It began with a telephone call from Isabella. She wanted to know where Christopher was, and I was put in the awkward position of having to tell her that I didn't know. To her this must have sounded incredible. I didn't tell her that Christopher and I had separated six months earlier, and that I hadn't spoken to her son in nearly a month.

    She found my inability to inform her of    -Christopher's whereabouts incomprehensible, and her response was withering but not entirely surprised, which somehow made matters worse. I felt both humiliated and uncomfortable, two sensations that have always characterized my relationship with Isabella and Mark. This despite Christopher often telling me I had precisely the same effect on them, that I should try not to be so reserved, it was too easily interpreted as a form of arrogance.

    Didn't I know, he asked, that some people found me a snob? I didn't. Our marriage was formed by the things Christopher knew and the things I did not. This was not simply a question of intellect, although in that respect Christopher again had the advantage, he was without doubt a clever man. It was a question of things withheld, information that he had, and that I did not. In short, it was a question of infidelities—betrayal always puts one partner in the position of knowing, and leaves the other in the dark.

    Although betrayal was not even, not necessarily, the primary reason for the failure of our marriage. It happened slowly, even once we had agreed to separate, there were practicalities, it was no small thing, dismantling the edifice of a marriage. The prospect was so daunting that I began wondering whether one or the other of us was having second thoughts, if there was hesitation buried deep within the bureaucracy, secreted in the piles of paper and online forms which we were so keen to avoid.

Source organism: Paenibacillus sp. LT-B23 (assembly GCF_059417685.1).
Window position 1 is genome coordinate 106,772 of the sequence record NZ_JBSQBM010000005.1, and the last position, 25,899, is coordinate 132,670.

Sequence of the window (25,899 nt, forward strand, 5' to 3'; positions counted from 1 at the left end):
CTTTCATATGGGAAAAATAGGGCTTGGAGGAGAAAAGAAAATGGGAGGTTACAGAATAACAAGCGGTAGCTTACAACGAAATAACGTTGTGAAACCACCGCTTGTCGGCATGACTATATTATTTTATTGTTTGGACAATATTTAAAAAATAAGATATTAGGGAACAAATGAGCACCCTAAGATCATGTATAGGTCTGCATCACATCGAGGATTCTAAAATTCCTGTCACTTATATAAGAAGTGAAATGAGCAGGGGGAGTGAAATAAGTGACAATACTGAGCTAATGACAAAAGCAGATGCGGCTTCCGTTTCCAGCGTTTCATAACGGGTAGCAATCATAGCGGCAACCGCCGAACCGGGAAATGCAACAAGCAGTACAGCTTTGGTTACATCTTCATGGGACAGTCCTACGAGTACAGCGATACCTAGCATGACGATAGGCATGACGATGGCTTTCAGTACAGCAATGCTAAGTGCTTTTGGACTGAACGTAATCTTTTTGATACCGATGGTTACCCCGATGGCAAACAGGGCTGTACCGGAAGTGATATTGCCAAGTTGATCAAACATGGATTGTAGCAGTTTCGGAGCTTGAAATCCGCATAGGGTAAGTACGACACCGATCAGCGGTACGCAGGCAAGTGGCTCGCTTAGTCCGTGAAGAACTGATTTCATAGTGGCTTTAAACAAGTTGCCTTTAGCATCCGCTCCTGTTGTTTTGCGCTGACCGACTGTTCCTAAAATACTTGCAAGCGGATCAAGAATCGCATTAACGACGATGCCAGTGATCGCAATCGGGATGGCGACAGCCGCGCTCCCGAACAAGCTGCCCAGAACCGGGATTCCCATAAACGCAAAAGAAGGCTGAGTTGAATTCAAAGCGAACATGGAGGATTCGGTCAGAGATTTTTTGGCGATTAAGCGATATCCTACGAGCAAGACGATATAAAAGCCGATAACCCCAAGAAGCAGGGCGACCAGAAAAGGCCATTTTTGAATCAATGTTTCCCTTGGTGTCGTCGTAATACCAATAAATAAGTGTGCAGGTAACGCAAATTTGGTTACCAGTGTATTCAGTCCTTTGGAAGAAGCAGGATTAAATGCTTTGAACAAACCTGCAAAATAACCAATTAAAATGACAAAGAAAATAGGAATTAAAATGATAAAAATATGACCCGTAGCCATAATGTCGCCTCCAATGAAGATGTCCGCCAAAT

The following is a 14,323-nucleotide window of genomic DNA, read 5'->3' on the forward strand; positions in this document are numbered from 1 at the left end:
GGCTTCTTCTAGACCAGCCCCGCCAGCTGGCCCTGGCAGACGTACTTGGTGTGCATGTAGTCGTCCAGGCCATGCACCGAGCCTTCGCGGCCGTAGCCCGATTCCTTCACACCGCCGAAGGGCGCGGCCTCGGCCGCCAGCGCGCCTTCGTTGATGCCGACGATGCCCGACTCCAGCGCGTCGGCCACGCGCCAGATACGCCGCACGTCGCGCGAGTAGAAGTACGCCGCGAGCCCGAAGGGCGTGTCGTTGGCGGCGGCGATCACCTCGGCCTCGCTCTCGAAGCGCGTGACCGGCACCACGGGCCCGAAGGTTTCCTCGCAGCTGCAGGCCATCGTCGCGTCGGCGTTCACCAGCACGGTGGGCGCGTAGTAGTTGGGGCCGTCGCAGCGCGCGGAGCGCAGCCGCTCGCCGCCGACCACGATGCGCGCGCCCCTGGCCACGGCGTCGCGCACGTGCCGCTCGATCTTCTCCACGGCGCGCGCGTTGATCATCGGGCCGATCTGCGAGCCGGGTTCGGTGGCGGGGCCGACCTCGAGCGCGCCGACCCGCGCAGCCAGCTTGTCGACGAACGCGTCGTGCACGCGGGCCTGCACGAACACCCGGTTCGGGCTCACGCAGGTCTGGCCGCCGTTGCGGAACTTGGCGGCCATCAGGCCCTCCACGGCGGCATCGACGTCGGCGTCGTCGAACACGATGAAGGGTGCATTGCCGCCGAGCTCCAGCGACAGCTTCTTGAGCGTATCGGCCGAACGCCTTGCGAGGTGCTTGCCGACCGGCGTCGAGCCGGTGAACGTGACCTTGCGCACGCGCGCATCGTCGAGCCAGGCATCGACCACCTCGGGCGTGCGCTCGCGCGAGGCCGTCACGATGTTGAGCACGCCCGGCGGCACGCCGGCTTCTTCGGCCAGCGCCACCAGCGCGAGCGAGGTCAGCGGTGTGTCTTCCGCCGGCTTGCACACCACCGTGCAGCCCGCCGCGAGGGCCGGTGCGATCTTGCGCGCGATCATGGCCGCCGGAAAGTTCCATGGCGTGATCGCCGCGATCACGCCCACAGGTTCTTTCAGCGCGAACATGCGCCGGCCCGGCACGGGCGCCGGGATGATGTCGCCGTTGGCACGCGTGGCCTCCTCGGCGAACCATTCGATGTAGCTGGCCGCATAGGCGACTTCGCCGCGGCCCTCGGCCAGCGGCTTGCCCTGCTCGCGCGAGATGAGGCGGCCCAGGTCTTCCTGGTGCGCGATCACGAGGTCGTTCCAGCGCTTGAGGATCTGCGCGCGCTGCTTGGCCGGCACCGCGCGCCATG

And so it was entirely reasonable of Isabella to call me and ask what had become of Christopher. I've left three messages, she said, his mobile goes directly to voice mail, and the last time I rang it was a foreign ringtone—

    She pronounced the word foreign with a familiar blend of suspicion, mystification (she could not imagine any reason why her only son would wish to remove himself from her vicinity) and pique. The words returned to me then, phrases spoken over the course of the marriage: you're foreign, you've always been a little foreign, she's very nice but different to us, we don't feel as if we know you (and then, finally, what she would surely say if Christopher told her that it was over between us), it's for the best, darling, in the end she was never really one of us.